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Teen Suicide Bomber Kills 3 in Tel Aviv

A small, relatively inactive militant group claims responsibility. An ailing Arafat condemns the attack from a hospital near Paris.

November 02, 2004|Laura King | Times Staff Writer

TEL AVIV — A 16-year-old Palestinian boy blew himself up in the middle of a sprawling, open-air market Monday, killing three other people and injuring 32 in the first such attack since Palestinian leader Yasser Arafat was airlifted to France last week for urgent medical treatment.

The midday blast at the landmark Carmel market near Tel Aviv's downtown seafront tore through a narrow, enclosed lane lined with produce stalls, sending shoppers fleeing in panic. Blood pooled on the pavement, which was strewn with olives, bunches of parsley and packets of brightly colored spices. Officials said many of the wounded were elderly people.

"The earth shook, and I felt a big shock wave, but I just stood stock-still, frozen," apple seller Yossi Mizrahi said. "Everyone around me was hysterical."

Vendors grabbed water hoses that are used to clean the sticky alleyways at day's end and doused passersby whose hair and clothing had caught fire.

"I saw two bodies, one of them burned and convulsing," said butcher Baruch Cohen, whose stall was a few yards from the site of the explosion.

Arafat, being treated at a military hospital outside Paris for an as-yet-undisclosed ailment, condemned the attack in a telephone call from his sickbed, according to an aide, but coupled the rebuke with his customary call for Israel to refrain from harming Palestinian civilians.

The small and relatively inactive Popular Front for the Liberation of Palestine claimed responsibility for the bombing. The group said the young attacker was from the Askar refugee camp outside the northern West Bank city of Nablus.

During four years of the current conflict, the PFLP, a radical faction of the Palestine Liberation Organization, has been responsible for only a handful of attacks against Israelis. Most suicide bombings have been carried out by Hamas, Islamic Jihad and the Al Aqsa Martyrs Brigade.

The larger militant groups have expressed solidarity with the 75-year-old Palestinian leader during his illness, and Arafat's Palestinian Authority has been doing its best to project an image of calm and normalcy while he is hospitalized. His prime minister, Ahmed Korei, also condemned the bombing.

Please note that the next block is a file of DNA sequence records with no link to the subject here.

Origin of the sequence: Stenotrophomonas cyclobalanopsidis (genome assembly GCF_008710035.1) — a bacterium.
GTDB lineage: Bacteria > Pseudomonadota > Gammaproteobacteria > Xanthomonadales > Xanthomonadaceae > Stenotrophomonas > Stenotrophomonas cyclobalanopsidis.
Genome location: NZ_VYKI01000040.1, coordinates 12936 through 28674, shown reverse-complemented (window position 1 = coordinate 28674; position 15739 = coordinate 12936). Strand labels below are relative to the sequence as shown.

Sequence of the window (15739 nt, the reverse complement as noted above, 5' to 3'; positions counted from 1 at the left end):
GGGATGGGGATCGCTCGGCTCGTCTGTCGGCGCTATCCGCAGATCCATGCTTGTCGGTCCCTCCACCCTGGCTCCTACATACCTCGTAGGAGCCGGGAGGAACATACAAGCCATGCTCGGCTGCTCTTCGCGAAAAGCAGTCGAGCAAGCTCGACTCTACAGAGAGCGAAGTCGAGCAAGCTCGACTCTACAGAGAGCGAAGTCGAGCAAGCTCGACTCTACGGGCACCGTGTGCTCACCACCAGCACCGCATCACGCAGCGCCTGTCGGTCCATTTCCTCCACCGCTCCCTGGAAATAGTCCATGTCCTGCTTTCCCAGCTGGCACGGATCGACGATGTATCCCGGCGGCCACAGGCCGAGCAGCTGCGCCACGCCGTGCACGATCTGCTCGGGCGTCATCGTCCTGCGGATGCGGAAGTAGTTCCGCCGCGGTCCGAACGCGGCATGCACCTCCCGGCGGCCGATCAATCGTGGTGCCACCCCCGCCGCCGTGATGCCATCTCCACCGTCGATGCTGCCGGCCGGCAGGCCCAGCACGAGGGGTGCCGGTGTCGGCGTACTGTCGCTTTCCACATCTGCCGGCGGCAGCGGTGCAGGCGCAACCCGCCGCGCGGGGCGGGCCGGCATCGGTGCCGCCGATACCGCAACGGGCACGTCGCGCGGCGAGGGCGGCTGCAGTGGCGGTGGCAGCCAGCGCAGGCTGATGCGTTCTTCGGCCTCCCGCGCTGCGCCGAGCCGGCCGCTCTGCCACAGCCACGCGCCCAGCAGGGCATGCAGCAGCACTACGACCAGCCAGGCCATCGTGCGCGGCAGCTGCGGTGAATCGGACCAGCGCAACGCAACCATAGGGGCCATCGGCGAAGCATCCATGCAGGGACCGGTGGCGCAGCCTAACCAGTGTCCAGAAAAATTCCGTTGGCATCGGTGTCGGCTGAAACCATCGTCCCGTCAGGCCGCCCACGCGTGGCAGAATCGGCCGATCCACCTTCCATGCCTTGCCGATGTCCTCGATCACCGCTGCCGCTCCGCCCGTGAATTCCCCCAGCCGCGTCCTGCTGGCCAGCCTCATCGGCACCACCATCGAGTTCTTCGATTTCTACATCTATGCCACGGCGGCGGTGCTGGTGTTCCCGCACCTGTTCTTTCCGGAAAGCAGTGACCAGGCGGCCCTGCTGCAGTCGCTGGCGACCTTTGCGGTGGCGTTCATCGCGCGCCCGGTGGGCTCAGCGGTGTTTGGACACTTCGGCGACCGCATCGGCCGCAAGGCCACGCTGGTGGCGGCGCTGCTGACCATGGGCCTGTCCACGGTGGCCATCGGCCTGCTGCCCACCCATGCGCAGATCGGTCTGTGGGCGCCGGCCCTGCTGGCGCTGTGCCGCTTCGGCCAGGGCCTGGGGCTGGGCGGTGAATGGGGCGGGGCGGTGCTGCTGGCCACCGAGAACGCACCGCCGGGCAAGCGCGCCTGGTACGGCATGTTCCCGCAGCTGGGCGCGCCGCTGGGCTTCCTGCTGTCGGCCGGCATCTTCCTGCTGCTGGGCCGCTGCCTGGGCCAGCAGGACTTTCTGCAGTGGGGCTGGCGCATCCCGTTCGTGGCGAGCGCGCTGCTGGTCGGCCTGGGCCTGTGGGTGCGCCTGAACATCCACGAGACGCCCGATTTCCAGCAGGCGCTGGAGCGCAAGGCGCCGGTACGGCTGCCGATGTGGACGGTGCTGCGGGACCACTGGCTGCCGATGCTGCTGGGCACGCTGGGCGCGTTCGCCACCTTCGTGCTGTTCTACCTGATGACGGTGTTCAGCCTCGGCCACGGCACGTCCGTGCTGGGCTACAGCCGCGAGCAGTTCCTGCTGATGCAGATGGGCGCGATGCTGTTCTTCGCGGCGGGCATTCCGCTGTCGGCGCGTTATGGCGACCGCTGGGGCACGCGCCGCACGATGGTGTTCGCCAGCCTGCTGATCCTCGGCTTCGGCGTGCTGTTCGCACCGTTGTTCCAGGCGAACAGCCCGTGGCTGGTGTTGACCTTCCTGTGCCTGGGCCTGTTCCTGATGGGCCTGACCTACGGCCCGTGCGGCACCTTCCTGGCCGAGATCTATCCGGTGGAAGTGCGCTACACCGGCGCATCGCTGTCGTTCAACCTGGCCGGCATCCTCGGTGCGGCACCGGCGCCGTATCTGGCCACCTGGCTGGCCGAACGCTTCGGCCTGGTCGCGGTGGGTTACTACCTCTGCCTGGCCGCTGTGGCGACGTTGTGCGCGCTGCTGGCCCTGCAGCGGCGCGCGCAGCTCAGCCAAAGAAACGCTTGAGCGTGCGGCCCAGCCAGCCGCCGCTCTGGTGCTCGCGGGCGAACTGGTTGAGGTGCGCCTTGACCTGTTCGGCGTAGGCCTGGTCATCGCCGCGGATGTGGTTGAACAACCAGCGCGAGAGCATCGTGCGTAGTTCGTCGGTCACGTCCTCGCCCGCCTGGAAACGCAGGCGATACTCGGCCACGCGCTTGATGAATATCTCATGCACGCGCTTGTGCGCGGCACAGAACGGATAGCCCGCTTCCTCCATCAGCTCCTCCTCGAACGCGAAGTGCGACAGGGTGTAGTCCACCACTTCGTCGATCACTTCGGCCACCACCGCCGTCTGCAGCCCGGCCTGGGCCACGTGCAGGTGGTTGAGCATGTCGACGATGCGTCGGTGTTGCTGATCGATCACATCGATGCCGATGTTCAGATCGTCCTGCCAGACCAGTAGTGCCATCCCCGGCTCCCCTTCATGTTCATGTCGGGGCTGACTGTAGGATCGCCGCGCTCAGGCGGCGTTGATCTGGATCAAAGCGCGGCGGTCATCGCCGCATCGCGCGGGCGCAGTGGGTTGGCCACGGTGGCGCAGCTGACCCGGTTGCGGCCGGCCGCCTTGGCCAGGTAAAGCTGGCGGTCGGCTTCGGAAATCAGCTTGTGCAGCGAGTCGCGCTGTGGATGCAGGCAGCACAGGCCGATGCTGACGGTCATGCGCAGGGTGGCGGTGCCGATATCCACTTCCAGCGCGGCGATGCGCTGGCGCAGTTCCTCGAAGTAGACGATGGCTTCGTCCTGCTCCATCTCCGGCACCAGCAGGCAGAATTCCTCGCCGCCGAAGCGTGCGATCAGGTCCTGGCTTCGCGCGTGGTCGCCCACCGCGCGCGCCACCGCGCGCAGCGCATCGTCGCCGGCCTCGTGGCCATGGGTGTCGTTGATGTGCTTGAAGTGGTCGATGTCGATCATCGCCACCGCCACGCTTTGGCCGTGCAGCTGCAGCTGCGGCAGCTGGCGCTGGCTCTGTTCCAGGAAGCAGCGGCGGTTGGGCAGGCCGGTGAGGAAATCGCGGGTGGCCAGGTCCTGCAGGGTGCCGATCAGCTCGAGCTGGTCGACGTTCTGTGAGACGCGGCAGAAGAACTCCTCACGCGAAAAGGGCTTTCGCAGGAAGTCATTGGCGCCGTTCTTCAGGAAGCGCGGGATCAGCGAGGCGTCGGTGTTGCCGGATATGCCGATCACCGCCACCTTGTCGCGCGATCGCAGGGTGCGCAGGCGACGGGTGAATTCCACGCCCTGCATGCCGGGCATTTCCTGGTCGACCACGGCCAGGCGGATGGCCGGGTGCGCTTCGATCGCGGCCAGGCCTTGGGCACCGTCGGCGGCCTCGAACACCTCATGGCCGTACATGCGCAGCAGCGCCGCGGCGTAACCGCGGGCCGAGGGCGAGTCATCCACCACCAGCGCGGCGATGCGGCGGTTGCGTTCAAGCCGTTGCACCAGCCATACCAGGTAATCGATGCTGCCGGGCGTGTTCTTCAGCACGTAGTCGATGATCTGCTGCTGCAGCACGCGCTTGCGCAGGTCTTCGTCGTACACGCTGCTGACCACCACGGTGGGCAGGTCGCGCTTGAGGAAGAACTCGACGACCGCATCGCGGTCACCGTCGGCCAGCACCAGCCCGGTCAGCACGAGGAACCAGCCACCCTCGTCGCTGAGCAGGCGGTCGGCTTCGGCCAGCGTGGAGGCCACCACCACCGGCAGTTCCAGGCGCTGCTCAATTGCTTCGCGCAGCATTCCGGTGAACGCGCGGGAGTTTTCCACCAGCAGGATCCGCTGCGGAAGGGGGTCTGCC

Some analysts said the attack could mark the start of a scramble for influence by lesser-known Palestinian factions seeking to capitalize on the crisis caused by Arafat's illness.

"I believe there's a message here to the Palestinian public: 'We, the PFLP, are a small organization that isn't so well known, but we are capable of perpetrating a mass attack, so don't discount us,' " said Boaz Ganor, an Israeli terrorism expert at the Interdisciplinary Center in Herzliya.

Israeli Prime Minister Ariel Sharon, speaking to lawmakers from his Likud Party, vowed to pursue those responsible for the bombing. "Israel hasn't and won't stop its war against murderous terror," he said.

Sharon won approval last week in the Knesset, Israel's parliament, to withdraw Jewish settlers and Israeli troops next year from the Gaza Strip and four small West Bank settlements. He faces a new test this week as lawmakers weigh a measure setting compensation for the uprooted settlers. The prime minister has said the withdrawal won't be affected by Arafat's illness.

Monday's attack was the first suicide bombing in Tel Aviv this year, although an Israeli soldier was killed in July by a parcel bomb left at a city bus stop. Suicide attacks have fallen off dramatically in the last 18 months as Israel has pressed ahead with construction of a separation barrier in the West Bank.

Palestinians have denounced land seizures and many other hardships stemming from the highly fortified barrier. But Israel insists that the project, which is about one-third completed, will go ahead.

"The fence has proven itself as lifesaving in its completed northern section, where not even one single terrorist crossed into Israel for more than a year," said Zeev Boim, Israel's deputy defense minister.

Nonetheless, there are constant warnings of potential attacks. At the time of the Tel Aviv bombing, security forces were already investigating nearly four dozen active intelligence alerts, according to Israeli authorities.

In the Askar camp outside Nablus, the family of the bomber identified him as Amer Abdullah, a high-school dropout who was working as a laborer. His brother, Ahmed Abdullah, 25, said he had never known the 16-year-old to have an affiliation with any Palestinian group.

"He didn't talk much about the intifada, or the resistance, or any of that," he said.

Palestinian human rights groups and Israeli officials condemned the militant factions for recruiting someone so young for such a mission.

"The use of children in such attacks, as well as the attacks themselves, are morally unacceptable," said Said Zaidani, a former director of the Palestinian Independent Commission for Citizens' Rights.

The boy's mother, Samira Abdullah, told the Reuters news agency that the militants "should have sent an adult who understands the meaning of his deeds."

Israeli troops moved into the Askar camp shortly after the Tel Aviv bombing, and residents said a 12-year-old boy was killed when soldiers fired on young stone throwers.

The army had no immediate comment.

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